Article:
Nasa astronauts Bob Behnken (L) and Doug Hurley will fly on SpaceX’s Dragon spacecraft
Nasa / SpaceX
From the late 60s onwards, Nasa would wake orbiting astronauts with music. “Everybody on board looked forward to it,” says astronaut Tracy Caldwell Dyson, who was part of the ISS crew from April 4 to September 25, 2010. “It was fun in a team-building way.”
Early missions were dominated by classical and military music, reflecting the gravity, so to speak, of the space programme. When astronauts first began spending months in space on Skylab in the 70s, the music got more “fun”, with classical replaced by jazz and pop.
After the development of the Space Shuttle, the astronaut corps expanded, with more pilots sourced from the US Navy and Air force, and scientists from top universities. The wake-up songs from this period are dominated by university anthems and military marches.
Over the later years of the Shuttle program, tastes softened – especially after the Cold War ended – and Mission Control began asking astronauts’ families to pick songs, which began to reflect what the astronauts themselves liked: soft rock, a bit of country, and TV and movie themes. The Beatles are the most commonly played band in space, while Nasa’s astronaut house band Max-Q are fifth (Caldwell Dyson is their lead singer).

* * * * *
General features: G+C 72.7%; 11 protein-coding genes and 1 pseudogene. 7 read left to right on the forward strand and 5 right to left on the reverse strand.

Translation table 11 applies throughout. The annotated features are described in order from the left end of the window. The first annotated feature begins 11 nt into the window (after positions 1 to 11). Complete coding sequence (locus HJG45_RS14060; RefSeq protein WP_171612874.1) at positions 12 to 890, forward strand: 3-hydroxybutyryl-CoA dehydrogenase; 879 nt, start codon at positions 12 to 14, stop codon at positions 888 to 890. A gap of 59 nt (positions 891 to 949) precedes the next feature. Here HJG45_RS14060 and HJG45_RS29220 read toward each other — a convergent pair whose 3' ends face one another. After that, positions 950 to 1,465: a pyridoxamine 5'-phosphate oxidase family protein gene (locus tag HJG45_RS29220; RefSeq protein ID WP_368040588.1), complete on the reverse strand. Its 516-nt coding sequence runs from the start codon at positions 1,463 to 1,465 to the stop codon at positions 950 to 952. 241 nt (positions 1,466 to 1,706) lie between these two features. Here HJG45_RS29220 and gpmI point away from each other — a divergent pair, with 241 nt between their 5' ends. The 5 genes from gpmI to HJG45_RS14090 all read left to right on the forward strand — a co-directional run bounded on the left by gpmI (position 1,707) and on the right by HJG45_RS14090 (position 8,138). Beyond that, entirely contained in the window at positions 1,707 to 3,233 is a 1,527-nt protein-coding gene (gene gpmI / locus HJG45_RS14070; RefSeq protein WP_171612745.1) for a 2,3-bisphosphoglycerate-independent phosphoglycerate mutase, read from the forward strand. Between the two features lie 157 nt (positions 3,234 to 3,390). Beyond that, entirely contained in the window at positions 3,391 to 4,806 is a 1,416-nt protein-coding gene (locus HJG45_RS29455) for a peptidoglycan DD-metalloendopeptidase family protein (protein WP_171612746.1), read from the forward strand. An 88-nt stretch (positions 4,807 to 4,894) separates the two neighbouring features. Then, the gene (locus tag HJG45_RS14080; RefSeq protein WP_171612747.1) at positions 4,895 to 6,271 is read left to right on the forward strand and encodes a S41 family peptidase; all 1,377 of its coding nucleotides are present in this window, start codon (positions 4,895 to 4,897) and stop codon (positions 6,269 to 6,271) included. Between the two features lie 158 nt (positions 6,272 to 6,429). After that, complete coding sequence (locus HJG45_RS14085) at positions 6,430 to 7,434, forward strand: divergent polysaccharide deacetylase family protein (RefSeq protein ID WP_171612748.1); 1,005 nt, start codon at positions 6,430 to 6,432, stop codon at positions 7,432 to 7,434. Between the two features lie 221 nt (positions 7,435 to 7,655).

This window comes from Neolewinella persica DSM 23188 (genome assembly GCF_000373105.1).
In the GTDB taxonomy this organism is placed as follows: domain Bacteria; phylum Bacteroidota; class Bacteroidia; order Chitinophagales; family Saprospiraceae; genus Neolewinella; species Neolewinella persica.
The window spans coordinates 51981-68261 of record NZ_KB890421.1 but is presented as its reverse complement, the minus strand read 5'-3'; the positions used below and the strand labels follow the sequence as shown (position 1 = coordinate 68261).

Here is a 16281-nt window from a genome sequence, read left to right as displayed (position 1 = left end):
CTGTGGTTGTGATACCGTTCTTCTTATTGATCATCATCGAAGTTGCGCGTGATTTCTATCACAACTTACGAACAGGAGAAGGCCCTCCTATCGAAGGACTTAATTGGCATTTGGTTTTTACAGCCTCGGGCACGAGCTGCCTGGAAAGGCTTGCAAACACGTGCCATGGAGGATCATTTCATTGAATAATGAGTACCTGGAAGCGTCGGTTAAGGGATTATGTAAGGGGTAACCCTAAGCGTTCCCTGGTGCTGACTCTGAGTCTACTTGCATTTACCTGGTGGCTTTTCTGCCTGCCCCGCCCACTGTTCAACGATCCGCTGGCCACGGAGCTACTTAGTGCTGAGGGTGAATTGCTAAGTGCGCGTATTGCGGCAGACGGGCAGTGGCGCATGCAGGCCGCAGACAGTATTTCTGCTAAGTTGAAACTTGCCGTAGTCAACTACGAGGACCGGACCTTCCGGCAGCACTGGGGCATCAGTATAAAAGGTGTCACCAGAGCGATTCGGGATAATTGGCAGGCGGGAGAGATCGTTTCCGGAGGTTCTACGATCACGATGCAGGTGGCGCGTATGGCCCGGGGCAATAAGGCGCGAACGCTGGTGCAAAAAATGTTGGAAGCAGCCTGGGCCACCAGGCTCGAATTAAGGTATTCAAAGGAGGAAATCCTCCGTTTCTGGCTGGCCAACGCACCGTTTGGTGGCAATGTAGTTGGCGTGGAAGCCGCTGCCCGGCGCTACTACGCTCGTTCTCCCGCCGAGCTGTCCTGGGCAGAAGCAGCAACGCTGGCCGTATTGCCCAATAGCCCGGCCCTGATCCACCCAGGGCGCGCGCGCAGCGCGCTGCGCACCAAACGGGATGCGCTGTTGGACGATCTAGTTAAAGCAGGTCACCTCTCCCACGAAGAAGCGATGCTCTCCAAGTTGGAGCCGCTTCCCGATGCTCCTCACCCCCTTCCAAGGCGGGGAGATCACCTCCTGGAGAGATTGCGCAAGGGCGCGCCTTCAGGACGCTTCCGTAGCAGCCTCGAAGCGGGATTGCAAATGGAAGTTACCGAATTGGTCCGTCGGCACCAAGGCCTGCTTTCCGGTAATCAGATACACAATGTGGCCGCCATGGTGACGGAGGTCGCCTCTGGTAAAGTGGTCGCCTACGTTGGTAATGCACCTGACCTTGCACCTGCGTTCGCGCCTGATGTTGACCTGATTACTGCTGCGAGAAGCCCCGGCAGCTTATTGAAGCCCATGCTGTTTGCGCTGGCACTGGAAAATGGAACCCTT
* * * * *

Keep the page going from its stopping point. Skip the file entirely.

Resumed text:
The controllers on the ground also use music to play jokes on the astronauts – for the mission that fixed the Hubble Space Telescope, they packed in the visual puns, culminating in “I Can See For Miles” by The Who. When a planned return to Earth got delayed twice in a row, crew were woken by “I’ll Be Home for Christmas” – it was early July. When the team had to repeat the same tasks two days in a row, Houston roused them with “I Got You Babe” – the song that torments Bill Murray in Groundhog Day.
This week, manned American-run missions to the ISS will resume, thanks to the SpaceX Crew Dragon vehicle coming into service – since 2011, launches have relied on Russian Soyuz craft. That means wake-up songs are set for a comeback. Caldwell Dyson is part of the Houston ground crew in charge of communications and is charged with setting the music on future missions.
On a recent flight, manned only by a test dummy named Rosie, they did a test run. “One of our flight engineers penned her a song called ‘Rosie and the Storage Bags’ and we bought the mics up and I gave her a cheerful ‘Good Morning’ and some happy words to start her day, as a prep for when we have a human crew,” Caldwell Dyson says. “There is every intention to continue this great tradition.”
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